Due to the melatonin suppressing effects, artificial light, though beneficial in many ways, can be carcinogenic if the timing is wrong (light at night). Although it may seem strange to consider light a carcinogen, the evidence was strong enough that in 2007 a working group funded by the World Health Organization concluded that “shift-work that involves circadian disruption is probably carcinogenic to humans”. This means that, ironically, the doctors and nurses who engage in night shift-work are at a higher risk of cancer due to a lack of melatonin production. This obviously extends to other night-shift professions, but the irony is strongest when it comes to medical professionals being at an elevated cancer risk. I will provide tips on how to mitigate this issue in the section below.
So, how much light at night is bad? Well, that all depends on three factors:
- The intensity (brightness) of the light source: Brighter lights suppress melatonin more than dimmer lights. According to one study, exposure to room lighting of just under 200 lux (typical) for a few hours before going to sleep was enough to significantly suppress melatonin production. Moreover, another study on rats showed that sleeping in a room at only 1 lux (still ~1000x higher than starlight) was enough to disrupt circadian rhythms. (Granted, the study was on rats, but rats are mammals like humans, so the results can be cautiously extrapolated to humans as well.).
- The duration of light exposure: The longer you are exposed to the light source, the more melatonin production will be suppressed, but the first few minutes of light exposure has a much greater impact than subsequent minutes, ie: your first 10 minutes of light exposure has more of an effect than the second ten minutes of exposure. Also, ten separate 50 second bursts of light (not unlike late-night texting) is enough to increase alertness and cognition.
- The colour spectrum of the light source: Light sources richer in blue suppress melatonin much more than light sources poor in blue. So, backlit LED screens (smart phones, televisions, computer screens) are much more effective at keeping you up at night by suppressing melatonin as compared to candles or campfires.
How to Optimize Your Circadian Rhythm and Sleep Better:
With all we’ve learned about the circadian rhythm and the effect of light, let’s optimize. The below tips assume that you have a typical day, ie: you wake up in the morning and go to sleep at night. I will then give suggestions for dealing with the modern, chronically-lit world in addition to some tips for night shift workers.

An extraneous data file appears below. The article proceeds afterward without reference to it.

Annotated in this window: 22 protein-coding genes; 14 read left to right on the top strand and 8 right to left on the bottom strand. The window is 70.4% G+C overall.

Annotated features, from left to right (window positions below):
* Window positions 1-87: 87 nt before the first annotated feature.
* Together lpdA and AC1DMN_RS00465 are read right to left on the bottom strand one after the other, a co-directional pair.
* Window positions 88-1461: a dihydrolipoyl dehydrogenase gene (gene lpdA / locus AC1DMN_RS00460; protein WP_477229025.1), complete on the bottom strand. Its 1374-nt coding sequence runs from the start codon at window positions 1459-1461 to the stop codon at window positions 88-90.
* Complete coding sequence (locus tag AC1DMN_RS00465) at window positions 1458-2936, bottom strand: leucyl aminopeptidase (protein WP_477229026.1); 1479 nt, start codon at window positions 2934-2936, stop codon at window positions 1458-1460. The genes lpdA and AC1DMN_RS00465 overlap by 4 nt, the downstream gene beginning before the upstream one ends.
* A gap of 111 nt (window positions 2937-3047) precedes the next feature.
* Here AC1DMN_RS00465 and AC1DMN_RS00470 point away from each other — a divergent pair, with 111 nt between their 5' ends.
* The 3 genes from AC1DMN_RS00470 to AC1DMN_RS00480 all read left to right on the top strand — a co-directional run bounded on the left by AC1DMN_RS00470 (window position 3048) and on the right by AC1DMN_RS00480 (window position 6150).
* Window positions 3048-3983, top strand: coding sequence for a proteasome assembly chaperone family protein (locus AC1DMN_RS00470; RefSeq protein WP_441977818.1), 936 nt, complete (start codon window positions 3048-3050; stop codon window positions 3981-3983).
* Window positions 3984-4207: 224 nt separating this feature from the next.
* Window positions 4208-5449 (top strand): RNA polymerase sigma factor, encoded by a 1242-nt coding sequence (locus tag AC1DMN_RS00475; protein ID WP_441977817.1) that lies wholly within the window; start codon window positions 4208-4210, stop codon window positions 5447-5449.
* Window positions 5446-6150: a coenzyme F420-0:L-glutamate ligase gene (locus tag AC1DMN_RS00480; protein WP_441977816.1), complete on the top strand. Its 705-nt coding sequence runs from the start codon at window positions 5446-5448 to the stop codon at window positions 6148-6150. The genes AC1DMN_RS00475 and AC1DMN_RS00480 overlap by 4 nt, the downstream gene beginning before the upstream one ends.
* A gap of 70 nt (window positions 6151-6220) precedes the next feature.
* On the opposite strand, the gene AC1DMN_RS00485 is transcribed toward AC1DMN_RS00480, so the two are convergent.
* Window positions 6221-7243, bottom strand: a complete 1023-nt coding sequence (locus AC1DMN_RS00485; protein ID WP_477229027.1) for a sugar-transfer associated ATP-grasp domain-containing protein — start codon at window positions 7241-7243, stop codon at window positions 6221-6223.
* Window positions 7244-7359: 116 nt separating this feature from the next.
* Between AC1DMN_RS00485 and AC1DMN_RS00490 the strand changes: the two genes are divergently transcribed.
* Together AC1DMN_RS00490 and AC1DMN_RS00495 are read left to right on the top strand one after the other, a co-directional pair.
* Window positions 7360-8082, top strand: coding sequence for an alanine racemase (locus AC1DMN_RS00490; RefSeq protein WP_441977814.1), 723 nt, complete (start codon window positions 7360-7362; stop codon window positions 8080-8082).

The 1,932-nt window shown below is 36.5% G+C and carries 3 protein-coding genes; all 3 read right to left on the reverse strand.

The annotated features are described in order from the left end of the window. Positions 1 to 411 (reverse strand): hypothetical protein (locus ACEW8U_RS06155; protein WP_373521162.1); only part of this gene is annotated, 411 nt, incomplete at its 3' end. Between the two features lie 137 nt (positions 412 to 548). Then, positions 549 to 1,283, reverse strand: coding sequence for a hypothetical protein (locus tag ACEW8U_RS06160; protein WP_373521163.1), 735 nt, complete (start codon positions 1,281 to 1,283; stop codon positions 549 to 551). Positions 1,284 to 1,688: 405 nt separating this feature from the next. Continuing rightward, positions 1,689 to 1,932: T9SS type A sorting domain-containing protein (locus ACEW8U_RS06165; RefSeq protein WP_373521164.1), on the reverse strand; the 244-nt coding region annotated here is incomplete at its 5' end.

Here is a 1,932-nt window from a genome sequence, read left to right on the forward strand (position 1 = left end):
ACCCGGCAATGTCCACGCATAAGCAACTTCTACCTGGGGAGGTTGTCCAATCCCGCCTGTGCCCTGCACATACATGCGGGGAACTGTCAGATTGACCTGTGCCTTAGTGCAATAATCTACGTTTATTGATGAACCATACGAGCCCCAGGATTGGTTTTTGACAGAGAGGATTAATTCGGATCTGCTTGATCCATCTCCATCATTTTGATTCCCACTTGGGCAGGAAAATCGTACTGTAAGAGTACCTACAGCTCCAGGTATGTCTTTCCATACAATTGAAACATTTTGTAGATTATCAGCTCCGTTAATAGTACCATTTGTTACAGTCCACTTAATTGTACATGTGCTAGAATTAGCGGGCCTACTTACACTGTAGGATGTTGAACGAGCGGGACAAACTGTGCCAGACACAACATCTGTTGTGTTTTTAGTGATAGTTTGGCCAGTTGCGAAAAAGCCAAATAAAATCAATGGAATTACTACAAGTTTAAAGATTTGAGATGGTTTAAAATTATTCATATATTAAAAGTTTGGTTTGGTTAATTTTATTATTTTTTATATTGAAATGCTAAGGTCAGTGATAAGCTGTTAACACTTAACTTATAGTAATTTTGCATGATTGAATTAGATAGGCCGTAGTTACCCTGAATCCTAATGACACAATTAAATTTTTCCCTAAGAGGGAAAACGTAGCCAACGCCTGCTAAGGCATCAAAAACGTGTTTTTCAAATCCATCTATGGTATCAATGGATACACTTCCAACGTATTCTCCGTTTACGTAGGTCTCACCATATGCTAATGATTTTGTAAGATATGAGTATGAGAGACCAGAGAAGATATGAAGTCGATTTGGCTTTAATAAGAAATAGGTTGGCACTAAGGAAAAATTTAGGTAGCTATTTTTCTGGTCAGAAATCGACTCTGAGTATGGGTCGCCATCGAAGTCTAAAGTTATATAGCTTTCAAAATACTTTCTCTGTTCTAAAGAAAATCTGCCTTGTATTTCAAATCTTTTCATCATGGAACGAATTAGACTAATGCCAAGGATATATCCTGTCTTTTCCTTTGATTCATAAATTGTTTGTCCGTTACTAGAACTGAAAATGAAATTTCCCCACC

How to Optimize in an Ideal Situation:
- Get enough L-tryptophan in your diet: Any good source of protein will provide this. Meat, fish, eggs, and even nuts and seeds will do the trick.
- During the day-time, go outside without sunglasses and let the sun shine into your eyes: This will ensure that you produce enough serotonin to tell your body that it’s day time. I shoot for at least 30 minutes a day outside. Sunglasses block it out, so try for at least part of your time outside to be bare-eyed. Bonus points if you get at least some of this bright sunshine early in the morning.
- Before you intend to sleep, start avoiding bright light: Ideally, the only source of light at this point would be firelight (candles or something).
- Sleep in a pitch black room: Anything beyond moonlight will suppress melatonin to a degree, so make your bedroom as dark as possible. If you live in the countryside with no artificial lights outside your window, this is no problem. If you live in a modern city, see below.
- If you wake up in the night, minimize light exposure: Exposure to light in the middle of the night will signal to the SCN that it is day too early, so it will be tough to get back to sleep, and it will compromise sleep quality. If you have to go to the bathroom, use a minimal amount of light so that it’s not dangerous, ideally a dim reddish light (small incandescent light bulb). Better yet, minimize fluid intake before bed to prevent this from happening, or have a well known clear path to your bathroom so light is not necessary (be careful though!).
How to Optimize When You Live in the Modern World:
On top of the above:
- Install f.lux on your computers, smart phones, and tablets: There is a glorious free program called f.lux (for Mac, Windows, Linux, and iPhone/iPad) that upon telling it where in the world you live, when the sun is down it will shift the output colour spectrum of the screen to a much redder-spectrum as opposed to the normal blue. It’s set-it-and-forget-it. When the sun goes down, the screen shifts to red. When the sun comes back up, the screen shifts back to normal. You get used to it in no time, and actually start to love it. For Android users, choose the program Twilight.